Most travelers to Vietnam are attracted by the country’s wonderful natural beauty: From the green rice fields in the north to the fascinating bustle of the Mekong Delta in the south. Vietnam however is also a country with a long history and ancient traditions. It has many historic attractions and old temples.
Just as Angkor is more than its wat, so too is Cambodia more than its temples. The chaotic yet charismatic capital of Phnom Penh is a hub of political intrigue, economic vitality and intellectual debate.
Places to visit
Ha Long Bay
Ha Long Bay is situated in North Vietnam round a 120 kilometer long coast line and is literally translated as “Bay of Descending Dragons”. The top tourist attraction in Vietnam, Ha Long Bay features thousands of islands, each topped with thick jungle vegetation, forming a spectacular seascape of limestone pillars. Several of the islands are hollow, with enormous caves, others islands include lakes and some support floating villages of fishermen.
Thien Mu Pagoda (Hue)
With seven stories, the Thien Mu Pagoda in Hue is the tallest pagoda in Vietnam. The pagoda overlooks the Perfume River and is regarded as the unofficial symbol of the former imperial capital. The temple was built in 1601 during the rule of the Nguyễn Lords. The initial temple was very simply constructed, but over time it was redeveloped and expanded with more intricate features.
Hoan Kiem Lake (Hanoi)
Located in the historical center of Hanoi, Hoan Kiem Lake is one of the major scenic spots in the city and serves as the locals’ favorite leisure spot. Hoan Kiem means “returned sword”, and the name comes from a legend in which King Le Loi was given a magical sword by the gods, which he used to drive out the invading Chinese. Later he returned the sword to the Golden Turtle God in the lake.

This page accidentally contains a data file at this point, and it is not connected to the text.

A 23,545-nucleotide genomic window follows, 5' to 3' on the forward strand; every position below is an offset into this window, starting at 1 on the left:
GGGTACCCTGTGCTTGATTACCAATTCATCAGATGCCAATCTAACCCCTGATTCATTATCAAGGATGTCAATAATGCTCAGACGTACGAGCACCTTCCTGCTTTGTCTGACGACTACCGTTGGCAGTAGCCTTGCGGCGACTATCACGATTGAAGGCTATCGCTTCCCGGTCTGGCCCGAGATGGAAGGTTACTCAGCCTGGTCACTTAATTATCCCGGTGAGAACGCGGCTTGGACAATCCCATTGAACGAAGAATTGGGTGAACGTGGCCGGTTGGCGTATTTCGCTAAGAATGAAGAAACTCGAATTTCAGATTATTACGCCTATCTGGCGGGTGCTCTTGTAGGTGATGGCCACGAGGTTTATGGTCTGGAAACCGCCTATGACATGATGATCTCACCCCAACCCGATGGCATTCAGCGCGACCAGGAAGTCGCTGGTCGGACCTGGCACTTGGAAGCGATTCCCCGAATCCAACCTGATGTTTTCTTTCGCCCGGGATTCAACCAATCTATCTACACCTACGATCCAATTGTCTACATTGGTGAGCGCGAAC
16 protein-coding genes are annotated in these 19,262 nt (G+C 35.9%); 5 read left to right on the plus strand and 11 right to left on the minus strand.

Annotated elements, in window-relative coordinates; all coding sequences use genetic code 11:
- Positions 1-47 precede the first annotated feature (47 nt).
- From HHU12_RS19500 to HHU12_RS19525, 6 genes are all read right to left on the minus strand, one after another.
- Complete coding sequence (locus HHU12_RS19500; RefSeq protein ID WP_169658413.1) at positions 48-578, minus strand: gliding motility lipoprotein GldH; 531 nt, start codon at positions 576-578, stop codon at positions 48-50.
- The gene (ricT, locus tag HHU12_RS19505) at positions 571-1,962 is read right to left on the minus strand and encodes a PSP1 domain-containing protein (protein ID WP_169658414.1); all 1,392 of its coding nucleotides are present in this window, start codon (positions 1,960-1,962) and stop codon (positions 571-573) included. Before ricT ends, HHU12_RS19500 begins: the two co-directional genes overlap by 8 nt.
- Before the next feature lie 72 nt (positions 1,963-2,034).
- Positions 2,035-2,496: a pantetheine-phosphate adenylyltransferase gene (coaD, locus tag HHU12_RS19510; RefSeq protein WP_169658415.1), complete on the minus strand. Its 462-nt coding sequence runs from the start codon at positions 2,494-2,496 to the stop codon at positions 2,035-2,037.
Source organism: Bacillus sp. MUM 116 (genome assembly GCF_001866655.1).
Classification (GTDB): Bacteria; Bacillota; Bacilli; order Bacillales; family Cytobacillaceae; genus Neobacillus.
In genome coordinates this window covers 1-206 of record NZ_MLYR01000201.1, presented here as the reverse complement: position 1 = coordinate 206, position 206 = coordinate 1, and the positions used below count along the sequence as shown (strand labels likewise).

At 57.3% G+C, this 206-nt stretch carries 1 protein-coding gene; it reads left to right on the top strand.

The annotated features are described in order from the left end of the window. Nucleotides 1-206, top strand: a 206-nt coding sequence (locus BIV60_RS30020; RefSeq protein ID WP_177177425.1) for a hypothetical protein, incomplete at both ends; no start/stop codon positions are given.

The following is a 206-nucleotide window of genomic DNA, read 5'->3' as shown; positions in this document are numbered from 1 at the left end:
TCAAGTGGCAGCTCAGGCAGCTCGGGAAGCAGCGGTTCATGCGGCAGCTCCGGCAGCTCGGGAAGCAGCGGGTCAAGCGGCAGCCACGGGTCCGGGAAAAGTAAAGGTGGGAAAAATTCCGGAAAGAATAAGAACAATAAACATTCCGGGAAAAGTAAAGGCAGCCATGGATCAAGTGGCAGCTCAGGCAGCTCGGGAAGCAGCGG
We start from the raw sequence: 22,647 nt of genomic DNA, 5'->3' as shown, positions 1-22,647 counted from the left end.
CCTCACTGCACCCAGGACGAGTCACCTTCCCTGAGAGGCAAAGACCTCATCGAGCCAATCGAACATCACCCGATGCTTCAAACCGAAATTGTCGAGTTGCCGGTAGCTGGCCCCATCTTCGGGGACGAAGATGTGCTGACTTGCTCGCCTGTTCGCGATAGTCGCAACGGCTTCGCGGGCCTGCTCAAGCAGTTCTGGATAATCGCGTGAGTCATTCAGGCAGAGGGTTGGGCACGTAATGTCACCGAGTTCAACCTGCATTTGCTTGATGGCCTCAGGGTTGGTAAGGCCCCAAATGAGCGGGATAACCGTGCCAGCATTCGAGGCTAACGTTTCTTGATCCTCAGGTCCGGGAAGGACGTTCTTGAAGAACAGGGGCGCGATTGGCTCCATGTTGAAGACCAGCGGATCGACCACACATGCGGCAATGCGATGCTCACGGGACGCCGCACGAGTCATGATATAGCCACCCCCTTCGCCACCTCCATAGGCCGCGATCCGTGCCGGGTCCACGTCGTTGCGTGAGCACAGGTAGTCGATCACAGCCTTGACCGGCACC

This fishing-village-turned-tourist-attraction is situated on the coast of the South China Sea. Hoi An has been an international port from the 16th century although the serious shipping business has long since moved to the city of Da Nang. The heart of the city is still the Old Town, full of winding lanes and Chinese-styled shops. It is sometimes called the “Venice of Vietnam” because of the narrow canals that cut through part of the town.
Sa Pa Terraces
Sa Pa is a town in northwest Vietnam not far from the Chinese border. Rice terraces can be found in the Muong Hoa valley between Sa Pa town and the Fansipan Mountain, on a backdrop of thick bamboo woodlands. Local mountain people, the Hmong, Giay, Dao, Tay, and Giay, grow rice and corn on these paddy terraces, along with vegetables.
The formerly little-inhabited beach south of the fishing village of Mui Ne has seen some serious development in the last 15 years. Due to strong sea breezes it is a popular destination in Vietnam for kite- and windsurfing. No trip to Mui Ne is complete without a trip to the famous sand dunes located a short distance north of the town. The vast sandy expanse provide some great panoramic views especially during sunset.
Mekong River (Mekong Delta)
The Mekong Delta is the region in southern Vietnam where the Mekong River approaches and empties into the sea. It is a very rich and lush area, covered with rice fields, that produces about half of the total of Vietnam’s agricultural output. Subsequently, life in the Mekong Delta revolves much around the river, and all the villages are often accessible by river rather than by road.
Cu Chi Tunnels